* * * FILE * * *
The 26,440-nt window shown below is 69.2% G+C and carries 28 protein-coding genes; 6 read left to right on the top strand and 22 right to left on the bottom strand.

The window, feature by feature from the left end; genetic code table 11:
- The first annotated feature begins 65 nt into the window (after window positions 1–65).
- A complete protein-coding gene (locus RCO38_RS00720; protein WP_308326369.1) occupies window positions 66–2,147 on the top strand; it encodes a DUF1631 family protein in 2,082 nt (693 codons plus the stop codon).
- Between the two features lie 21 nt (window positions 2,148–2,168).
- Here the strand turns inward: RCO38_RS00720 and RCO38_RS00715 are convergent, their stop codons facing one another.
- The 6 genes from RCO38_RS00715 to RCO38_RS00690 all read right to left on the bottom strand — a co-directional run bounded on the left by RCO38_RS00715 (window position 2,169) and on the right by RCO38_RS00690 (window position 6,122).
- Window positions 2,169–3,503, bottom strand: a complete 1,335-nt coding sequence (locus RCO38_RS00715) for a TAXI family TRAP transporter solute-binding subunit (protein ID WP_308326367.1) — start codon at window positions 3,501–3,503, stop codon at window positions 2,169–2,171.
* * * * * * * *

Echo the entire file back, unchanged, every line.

The 26,440-nt window shown below is 69.2% G+C and carries 28 protein-coding genes; 6 read left to right on the top strand and 22 right to left on the bottom strand.

The window, feature by feature from the left end; genetic code table 11:
- The first annotated feature begins 65 nt into the window (after window positions 1–65).
- A complete protein-coding gene (locus RCO38_RS00720; protein WP_308326369.1) occupies window positions 66–2,147 on the top strand; it encodes a DUF1631 family protein in 2,082 nt (693 codons plus the stop codon).
- Between the two features lie 21 nt (window positions 2,148–2,168).
- Here the strand turns inward: RCO38_RS00720 and RCO38_RS00715 are convergent, their stop codons facing one another.
- The 6 genes from RCO38_RS00715 to RCO38_RS00690 all read right to left on the bottom strand — a co-directional run bounded on the left by RCO38_RS00715 (window position 2,169) and on the right by RCO38_RS00690 (window position 6,122).
- Window positions 2,169–3,503, bottom strand: a complete 1,335-nt coding sequence (locus RCO38_RS00715) for a TAXI family TRAP transporter solute-binding subunit (protein ID WP_308326367.1) — start codon at window positions 3,501–3,503, stop codon at window positions 2,169–2,171.